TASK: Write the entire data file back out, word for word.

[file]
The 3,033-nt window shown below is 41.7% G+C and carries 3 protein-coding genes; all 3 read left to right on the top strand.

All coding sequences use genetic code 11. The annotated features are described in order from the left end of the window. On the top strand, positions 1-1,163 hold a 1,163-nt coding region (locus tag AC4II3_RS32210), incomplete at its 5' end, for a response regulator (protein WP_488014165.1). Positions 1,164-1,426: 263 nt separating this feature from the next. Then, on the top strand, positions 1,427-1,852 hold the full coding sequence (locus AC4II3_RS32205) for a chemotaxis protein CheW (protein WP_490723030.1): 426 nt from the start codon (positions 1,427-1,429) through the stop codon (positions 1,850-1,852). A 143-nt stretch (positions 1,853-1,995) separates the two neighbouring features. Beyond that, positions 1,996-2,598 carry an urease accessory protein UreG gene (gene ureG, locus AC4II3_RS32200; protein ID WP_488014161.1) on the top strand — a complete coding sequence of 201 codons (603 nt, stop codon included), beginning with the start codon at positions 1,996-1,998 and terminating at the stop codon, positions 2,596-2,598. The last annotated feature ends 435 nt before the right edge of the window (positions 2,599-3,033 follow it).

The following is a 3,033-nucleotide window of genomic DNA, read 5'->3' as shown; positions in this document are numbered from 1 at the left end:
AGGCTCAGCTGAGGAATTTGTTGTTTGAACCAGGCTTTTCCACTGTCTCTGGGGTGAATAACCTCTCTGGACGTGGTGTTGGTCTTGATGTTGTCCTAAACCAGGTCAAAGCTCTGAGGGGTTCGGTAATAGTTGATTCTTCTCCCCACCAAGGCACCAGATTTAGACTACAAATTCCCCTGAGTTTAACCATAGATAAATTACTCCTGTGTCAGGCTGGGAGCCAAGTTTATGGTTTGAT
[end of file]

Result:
The 3,033-nt window shown below is 41.7% G+C and carries 3 protein-coding genes; all 3 read left to right on the top strand.

All coding sequences use genetic code 11. The annotated features are described in order from the left end of the window. On the top strand, positions 1-1,163 hold a 1,163-nt coding region (locus tag AC4II3_RS32210), incomplete at its 5' end, for a response regulator (protein WP_488014165.1). Positions 1,164-1,426: 263 nt separating this feature from the next. Then, on the top strand, positions 1,427-1,852 hold the full coding sequence (locus AC4II3_RS32205) for a chemotaxis protein CheW (protein WP_490723030.1): 426 nt from the start codon (positions 1,427-1,429) through the stop codon (positions 1,850-1,852). A 143-nt stretch (positions 1,853-1,995) separates the two neighbouring features. Beyond that, positions 1,996-2,598 carry an urease accessory protein UreG gene (gene ureG, locus AC4II3_RS32200; protein ID WP_488014161.1) on the top strand — a complete coding sequence of 201 codons (603 nt, stop codon included), beginning with the start codon at positions 1,996-1,998 and terminating at the stop codon, positions 2,596-2,598. The last annotated feature ends 435 nt before the right edge of the window (positions 2,599-3,033 follow it).

The following is a 3,033-nucleotide window of genomic DNA, read 5'->3' as shown; positions in this document are numbered from 1 at the left end:
AGGCTCAGCTGAGGAATTTGTTGTTTGAACCAGGCTTTTCCACTGTCTCTGGGGTGAATAACCTCTCTGGACGTGGTGTTGGTCTTGATGTTGTCCTAAACCAGGTCAAAGCTCTGAGGGGTTCGGTAATAGTTGATTCTTCTCCCCACCAAGGCACCAGATTTAGACTACAAATTCCCCTGAGTTTAACCATAGATAAATTACTCCTGTGTCAGGCTGGGAGCCAAGTTTATGGTTTGAT